He started out as a hired cameraman for JEM’s My Encounter stories. But the impact of the firsthand accounts changed his life.
Mr. Dror Levinger is JEM’s cameraman in Israel, in charge of videoing and recording the My Encounter interviews. Although regularly behind the scenes recording others’ stories, his own is remarkable in its own right, one which highlights the impact of JEM’s holy work. He was recently interviewed by Kfar Chabad Magazine, who published his story.
Dror grew up in the 70s in a barely traditional Jerusalem home, where Judaism was not practiced bar staying away from non-kosher and reciting kiddush on Friday night. Although he had some interaction with Chabad throughout his early life, like when he was serving as a commander in the IDF, Chabad students came to Purim joy with the soldiers, and when he met the Chabad shliach in Thailand Rabbi Nechemia Wilhelm, whom he was impressed by and spent time talking to, nonetheless his own religious practice remained scarce.
He moved to Los Angeles to study cinematography for an additional four years, and while there he would stop by the local Chabad House sometimes on festivals and Jewish holidays. Still, his religious affiliation remained at that. He was cordial and friendly to religion, but not active.
One day in 2005, after he had moved back to Israel and was in Tel Aviv, he received a call. The man at the other end introduced himself as Rabbi Yechiel Kagan, director of a certain My Encounter Project. Rabbi Kagan explained that they were traveling around Israel interviewing people and collecting their stories and experiences with the Lubavitcher Rebbe, and that they needed a cameraman.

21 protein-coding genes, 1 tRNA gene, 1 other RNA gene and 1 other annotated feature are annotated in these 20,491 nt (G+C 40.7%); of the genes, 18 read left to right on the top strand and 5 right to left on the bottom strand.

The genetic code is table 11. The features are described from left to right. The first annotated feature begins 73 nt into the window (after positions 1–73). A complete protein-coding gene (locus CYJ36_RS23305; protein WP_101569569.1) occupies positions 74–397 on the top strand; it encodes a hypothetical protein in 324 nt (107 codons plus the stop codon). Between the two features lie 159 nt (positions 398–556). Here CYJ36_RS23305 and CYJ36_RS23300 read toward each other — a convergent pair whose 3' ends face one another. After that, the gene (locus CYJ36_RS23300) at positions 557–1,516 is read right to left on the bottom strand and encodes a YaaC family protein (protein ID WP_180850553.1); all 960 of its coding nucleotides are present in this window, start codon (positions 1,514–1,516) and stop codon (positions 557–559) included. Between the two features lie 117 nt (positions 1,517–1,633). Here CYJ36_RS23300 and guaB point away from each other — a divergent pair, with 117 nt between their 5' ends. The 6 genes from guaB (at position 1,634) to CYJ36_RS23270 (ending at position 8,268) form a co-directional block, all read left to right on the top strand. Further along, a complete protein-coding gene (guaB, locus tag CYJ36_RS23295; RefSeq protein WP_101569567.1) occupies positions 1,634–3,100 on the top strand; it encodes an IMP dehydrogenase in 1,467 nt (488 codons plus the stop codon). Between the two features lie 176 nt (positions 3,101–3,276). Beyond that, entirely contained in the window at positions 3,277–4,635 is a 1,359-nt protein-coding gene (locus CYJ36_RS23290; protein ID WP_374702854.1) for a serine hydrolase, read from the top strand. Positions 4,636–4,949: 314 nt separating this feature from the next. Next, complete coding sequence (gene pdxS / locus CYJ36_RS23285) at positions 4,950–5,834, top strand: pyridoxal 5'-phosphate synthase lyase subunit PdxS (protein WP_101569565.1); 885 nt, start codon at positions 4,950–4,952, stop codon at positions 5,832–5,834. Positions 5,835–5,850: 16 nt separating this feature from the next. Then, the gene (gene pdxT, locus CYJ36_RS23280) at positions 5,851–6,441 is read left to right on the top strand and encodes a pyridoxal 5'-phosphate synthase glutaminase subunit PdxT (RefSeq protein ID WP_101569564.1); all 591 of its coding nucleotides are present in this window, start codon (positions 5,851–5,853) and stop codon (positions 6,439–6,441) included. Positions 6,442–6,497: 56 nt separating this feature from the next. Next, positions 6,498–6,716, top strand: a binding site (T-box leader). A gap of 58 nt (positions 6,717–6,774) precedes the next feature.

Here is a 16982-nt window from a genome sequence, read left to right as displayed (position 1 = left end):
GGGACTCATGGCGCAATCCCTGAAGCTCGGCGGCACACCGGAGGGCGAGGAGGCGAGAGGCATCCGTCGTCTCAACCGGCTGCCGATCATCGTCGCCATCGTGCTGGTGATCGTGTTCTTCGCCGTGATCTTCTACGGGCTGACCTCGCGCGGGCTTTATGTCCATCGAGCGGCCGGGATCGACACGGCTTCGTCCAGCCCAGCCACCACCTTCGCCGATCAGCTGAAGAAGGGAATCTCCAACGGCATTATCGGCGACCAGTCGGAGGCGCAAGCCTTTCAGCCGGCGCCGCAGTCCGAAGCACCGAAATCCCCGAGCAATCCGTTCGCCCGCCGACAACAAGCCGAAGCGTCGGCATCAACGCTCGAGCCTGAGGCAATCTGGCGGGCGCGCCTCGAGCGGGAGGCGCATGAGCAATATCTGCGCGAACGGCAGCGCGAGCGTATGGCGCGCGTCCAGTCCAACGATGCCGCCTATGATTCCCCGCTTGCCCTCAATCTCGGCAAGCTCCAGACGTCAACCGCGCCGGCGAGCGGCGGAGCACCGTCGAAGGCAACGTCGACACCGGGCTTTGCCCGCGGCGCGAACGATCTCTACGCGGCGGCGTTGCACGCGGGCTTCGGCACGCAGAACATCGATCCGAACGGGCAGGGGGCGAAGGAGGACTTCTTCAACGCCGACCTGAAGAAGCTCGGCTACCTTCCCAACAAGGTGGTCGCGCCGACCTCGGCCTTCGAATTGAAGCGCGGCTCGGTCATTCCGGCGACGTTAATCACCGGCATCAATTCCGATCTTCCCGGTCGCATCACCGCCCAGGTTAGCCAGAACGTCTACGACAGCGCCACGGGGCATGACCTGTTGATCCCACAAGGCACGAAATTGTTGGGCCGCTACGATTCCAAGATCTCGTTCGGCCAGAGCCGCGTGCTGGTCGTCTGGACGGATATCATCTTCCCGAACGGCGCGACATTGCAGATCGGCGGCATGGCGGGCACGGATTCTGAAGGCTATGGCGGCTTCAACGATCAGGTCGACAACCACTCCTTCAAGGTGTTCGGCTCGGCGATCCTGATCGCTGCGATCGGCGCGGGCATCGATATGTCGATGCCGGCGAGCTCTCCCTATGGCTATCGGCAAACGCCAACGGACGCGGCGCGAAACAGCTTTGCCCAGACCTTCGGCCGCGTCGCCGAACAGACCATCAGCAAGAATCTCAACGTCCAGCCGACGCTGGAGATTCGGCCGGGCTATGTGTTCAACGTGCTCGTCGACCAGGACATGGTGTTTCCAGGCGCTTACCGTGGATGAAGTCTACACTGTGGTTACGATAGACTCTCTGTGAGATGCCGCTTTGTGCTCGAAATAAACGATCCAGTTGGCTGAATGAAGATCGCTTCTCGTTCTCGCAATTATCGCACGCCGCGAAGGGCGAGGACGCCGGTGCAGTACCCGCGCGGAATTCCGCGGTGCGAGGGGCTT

Dror was unsure, as he had never worked with religious people before, and was unsure if it would work out. He agreed to give it a try and began traveling around with Rabbi Zusha Wolf, My Encounter’s lead Israel interviewer, interviewing, videoing, and recording people. The people came from all walks of life, from great rabbis to secular politicians, specialist doctors to school teachers, yet they all had one thing in common. They were touched deeply by the Rebbe, and had a story to tell.
Over time, Dror began to be drawn in by the stories he was hearing, and his soul was stirred. He heard about the Rebbe firsthand from countless people, and began to feel connected to him. The Rebbe’s care for every Jew, his saintly piety, and his love for our Holy Land made a massive impression of Dror. He began discussing Judaism with Rabbi Wolf between interviews, wanting to learn more about G-d, Torah, and of course the Rebbe.
He began to learn Torah on a weekly basis with a Chabad rabbi, and after hearing story after story how much tefillin meant to the Rebbe, began to lay tefillin daily.
When he traveled to New York to see 770 and visit the Rebbe’s Ohel for the first time, he finally saw all the places he had heard so much about. As well, going to the Rebbe’s Ohel touched him to the core of his being. He resolved to keep Shabbos.
Today, Dror is a religious Chabad chassid. The stories and encounters he heard firsthand working with My Encounter affected him to the point where he could not stay unaffected, and as a result today he learns chassidus, is passionate about the Rebbe, and is fully religious.
This article is based on Dror’s interview with Kfar Chabad Magazine, who recorded and published his story.